How To Distinguish A Panic Attack From Hypoglycemia
It is becoming more and more common nowadays to hear your doctor say that you have had an anxiety or panic attack. Not that the problem has become commonplace, but these cases are finally being recognized for what they really are.
However, there is another problem that shares some of the same symptoms as panic attacks, and it is as dangerous condition as any: hypoglycemia. We need to recognize the similarities and, more importantly, the differences in order to avoid making a mistake and a wrong diagnosis during a panic attack or a hypoglycemic crisis.
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The first step is to know the differences.
The panic syndrome is a physiological phenomenon caused by a psychological state of acute anxiety. Under these conditions, the brain induces the body into extreme stress.
On the other hand, hypoglycemia is a physiological disorder caused by a sharp decrease in the amount of sugar in a person’s blood. Usually, there is also an increase in insulin that tampers with the way our metabolism works. It can be transient or chronic (hypoglycemic disorder).
How is it possible that two very different things can be confused?
When both conditions manifest themselves, they present some of the same symptoms, which can easily result in a mistaken diagnosis.
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3 ways to distinguish between the problems.
It is obvious that, when going straight to the ER when facing any health problem, your condition will be identified correctly in a matter of minutes: A quick blood test is enough to confirm a hypoglycemia diagnosis. However, it is also possible to reach a similar conclusion by looking for four differences between these two evils, which are looked for in a preliminary examination:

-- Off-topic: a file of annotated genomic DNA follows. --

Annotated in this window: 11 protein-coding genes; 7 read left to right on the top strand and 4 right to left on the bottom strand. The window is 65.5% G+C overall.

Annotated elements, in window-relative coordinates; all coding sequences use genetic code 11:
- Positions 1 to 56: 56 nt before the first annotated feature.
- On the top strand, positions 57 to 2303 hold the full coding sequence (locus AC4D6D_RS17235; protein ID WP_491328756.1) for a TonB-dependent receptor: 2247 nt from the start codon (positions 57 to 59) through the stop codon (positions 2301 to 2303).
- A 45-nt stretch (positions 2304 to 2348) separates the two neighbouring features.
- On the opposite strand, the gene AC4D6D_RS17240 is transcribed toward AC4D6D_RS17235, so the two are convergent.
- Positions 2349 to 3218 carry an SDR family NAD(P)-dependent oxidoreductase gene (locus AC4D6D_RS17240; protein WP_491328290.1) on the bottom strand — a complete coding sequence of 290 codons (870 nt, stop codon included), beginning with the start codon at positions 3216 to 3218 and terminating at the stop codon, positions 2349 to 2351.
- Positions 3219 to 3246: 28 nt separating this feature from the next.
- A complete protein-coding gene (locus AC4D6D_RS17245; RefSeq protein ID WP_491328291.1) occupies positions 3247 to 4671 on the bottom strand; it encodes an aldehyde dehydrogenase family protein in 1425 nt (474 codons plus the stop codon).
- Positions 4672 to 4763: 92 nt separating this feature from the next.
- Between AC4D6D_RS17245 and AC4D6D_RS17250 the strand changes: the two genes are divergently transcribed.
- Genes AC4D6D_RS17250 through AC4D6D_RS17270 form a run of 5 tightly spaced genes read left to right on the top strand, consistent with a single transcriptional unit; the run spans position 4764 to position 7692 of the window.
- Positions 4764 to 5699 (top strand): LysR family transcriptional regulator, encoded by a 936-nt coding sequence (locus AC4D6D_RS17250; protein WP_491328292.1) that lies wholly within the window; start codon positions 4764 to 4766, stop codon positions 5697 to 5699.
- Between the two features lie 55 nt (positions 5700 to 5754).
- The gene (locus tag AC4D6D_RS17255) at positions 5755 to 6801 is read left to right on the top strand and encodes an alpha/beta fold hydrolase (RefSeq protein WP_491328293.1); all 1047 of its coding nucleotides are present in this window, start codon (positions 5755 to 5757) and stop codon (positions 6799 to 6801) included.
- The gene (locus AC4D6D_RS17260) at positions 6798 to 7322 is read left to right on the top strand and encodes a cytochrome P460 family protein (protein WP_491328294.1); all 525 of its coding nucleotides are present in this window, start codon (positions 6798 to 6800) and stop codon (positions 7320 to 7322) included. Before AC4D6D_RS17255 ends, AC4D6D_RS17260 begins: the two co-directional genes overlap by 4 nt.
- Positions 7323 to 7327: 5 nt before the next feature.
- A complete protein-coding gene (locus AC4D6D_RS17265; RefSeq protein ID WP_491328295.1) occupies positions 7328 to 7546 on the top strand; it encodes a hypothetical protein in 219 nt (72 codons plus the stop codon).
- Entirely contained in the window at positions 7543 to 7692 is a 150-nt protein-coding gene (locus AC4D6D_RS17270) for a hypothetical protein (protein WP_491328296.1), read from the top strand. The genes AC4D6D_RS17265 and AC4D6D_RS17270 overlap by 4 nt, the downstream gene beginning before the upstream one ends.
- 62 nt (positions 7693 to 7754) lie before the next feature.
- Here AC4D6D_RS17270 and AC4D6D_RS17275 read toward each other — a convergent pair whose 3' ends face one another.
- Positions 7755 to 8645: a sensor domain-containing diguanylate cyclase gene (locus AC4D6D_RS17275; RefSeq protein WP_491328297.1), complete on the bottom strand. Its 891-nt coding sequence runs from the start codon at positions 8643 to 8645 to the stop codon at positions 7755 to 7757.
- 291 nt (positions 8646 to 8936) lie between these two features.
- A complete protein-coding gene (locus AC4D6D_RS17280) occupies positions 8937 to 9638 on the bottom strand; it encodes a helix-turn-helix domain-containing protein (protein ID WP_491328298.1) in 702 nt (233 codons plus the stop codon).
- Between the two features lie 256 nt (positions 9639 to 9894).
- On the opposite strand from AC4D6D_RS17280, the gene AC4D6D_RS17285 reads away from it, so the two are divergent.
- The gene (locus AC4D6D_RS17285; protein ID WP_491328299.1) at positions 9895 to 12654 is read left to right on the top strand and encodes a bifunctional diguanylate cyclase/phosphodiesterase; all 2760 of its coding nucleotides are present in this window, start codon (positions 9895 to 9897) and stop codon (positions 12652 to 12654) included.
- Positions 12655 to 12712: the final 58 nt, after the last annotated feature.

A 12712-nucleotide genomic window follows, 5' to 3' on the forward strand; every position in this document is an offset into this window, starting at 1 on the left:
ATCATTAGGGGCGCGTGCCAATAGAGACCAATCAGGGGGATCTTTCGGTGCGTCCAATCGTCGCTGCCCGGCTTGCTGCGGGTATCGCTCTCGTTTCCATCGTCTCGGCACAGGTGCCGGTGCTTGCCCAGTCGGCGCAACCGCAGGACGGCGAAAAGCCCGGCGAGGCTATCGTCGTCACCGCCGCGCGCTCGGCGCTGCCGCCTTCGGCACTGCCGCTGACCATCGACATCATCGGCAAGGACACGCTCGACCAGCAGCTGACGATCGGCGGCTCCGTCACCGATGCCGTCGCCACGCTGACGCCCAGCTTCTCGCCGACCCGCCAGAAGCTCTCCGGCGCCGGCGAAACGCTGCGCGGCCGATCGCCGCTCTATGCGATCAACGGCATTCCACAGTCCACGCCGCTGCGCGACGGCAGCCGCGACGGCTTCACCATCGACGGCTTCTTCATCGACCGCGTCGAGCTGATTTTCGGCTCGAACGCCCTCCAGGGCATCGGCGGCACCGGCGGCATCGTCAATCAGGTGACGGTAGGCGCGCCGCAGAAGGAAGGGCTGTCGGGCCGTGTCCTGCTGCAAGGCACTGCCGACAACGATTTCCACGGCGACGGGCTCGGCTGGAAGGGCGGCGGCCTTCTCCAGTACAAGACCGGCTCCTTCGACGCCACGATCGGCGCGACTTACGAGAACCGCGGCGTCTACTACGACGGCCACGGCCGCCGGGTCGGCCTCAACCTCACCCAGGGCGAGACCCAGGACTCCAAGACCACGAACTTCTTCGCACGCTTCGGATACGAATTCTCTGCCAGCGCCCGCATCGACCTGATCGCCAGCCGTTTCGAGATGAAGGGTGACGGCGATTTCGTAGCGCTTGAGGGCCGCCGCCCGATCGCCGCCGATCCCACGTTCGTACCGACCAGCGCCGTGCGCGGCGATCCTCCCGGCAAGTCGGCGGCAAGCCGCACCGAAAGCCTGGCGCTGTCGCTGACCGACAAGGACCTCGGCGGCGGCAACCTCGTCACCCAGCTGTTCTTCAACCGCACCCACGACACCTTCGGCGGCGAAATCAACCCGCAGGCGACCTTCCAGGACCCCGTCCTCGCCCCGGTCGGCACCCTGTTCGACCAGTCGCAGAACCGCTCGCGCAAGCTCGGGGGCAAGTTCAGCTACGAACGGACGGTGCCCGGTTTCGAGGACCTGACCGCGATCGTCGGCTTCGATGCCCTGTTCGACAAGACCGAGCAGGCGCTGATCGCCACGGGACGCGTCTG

1. Pungent breath
Generally, someone with low blood sugar levels presents a more pungent breath due to changes in the metabolism. It is a symptom not found in patients under suspicion of suffering from anxiety disorders.
Despite feeling as though they are about to lose consciousness, someone having a panic attack hardly ever passes out. A person suffering from hypoglycemia, however, may faint easily and quickly.
3. Pain similar to a heart attack
When feeling a severe pain in their chest – that intense kind of pain often associated with a heart attack – it is likely that you’re having a panic attack, since this symptom does not manifest in cases of hypoglycemia.
A form relief to panic attack comes from someone else’s help, by their supporting and helping the patient relax. This is practically impossible when it comes to hypoglycemia, since you need an intake of glucose in order to recover.
This article is purely for informational purposes. Do not self-medicate, and in all cases consult a certified healthcare professional before using any information presented in the article. The editorial board does not guarantee any results and does not bear any responsibility for harm that may result from using the information stated in the article.